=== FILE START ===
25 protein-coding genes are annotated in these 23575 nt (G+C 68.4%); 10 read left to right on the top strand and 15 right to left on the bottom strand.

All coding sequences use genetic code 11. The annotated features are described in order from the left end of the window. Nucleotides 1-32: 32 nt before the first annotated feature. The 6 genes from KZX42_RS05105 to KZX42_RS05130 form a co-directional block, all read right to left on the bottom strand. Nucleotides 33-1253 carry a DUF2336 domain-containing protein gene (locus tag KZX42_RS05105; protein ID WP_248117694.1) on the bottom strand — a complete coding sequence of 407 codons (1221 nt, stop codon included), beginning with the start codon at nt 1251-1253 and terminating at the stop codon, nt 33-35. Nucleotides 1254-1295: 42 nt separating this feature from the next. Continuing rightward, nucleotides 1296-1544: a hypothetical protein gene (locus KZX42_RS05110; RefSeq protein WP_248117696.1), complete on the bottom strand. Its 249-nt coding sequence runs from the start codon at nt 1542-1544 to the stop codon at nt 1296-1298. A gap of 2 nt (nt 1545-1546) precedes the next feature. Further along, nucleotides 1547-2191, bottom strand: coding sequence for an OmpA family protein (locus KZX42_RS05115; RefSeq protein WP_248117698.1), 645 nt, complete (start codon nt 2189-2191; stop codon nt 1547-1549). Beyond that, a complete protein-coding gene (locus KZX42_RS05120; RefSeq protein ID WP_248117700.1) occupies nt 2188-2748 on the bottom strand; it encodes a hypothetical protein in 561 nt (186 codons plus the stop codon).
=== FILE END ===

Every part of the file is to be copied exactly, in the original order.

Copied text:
25 protein-coding genes are annotated in these 23575 nt (G+C 68.4%); 10 read left to right on the top strand and 15 right to left on the bottom strand.

All coding sequences use genetic code 11. The annotated features are described in order from the left end of the window. Nucleotides 1-32: 32 nt before the first annotated feature. The 6 genes from KZX42_RS05105 to KZX42_RS05130 form a co-directional block, all read right to left on the bottom strand. Nucleotides 33-1253 carry a DUF2336 domain-containing protein gene (locus tag KZX42_RS05105; protein ID WP_248117694.1) on the bottom strand — a complete coding sequence of 407 codons (1221 nt, stop codon included), beginning with the start codon at nt 1251-1253 and terminating at the stop codon, nt 33-35. Nucleotides 1254-1295: 42 nt separating this feature from the next. Continuing rightward, nucleotides 1296-1544: a hypothetical protein gene (locus KZX42_RS05110; RefSeq protein WP_248117696.1), complete on the bottom strand. Its 249-nt coding sequence runs from the start codon at nt 1542-1544 to the stop codon at nt 1296-1298. A gap of 2 nt (nt 1545-1546) precedes the next feature. Further along, nucleotides 1547-2191, bottom strand: coding sequence for an OmpA family protein (locus KZX42_RS05115; RefSeq protein WP_248117698.1), 645 nt, complete (start codon nt 2189-2191; stop codon nt 1547-1549). Beyond that, a complete protein-coding gene (locus KZX42_RS05120; RefSeq protein ID WP_248117700.1) occupies nt 2188-2748 on the bottom strand; it encodes a hypothetical protein in 561 nt (186 codons plus the stop codon).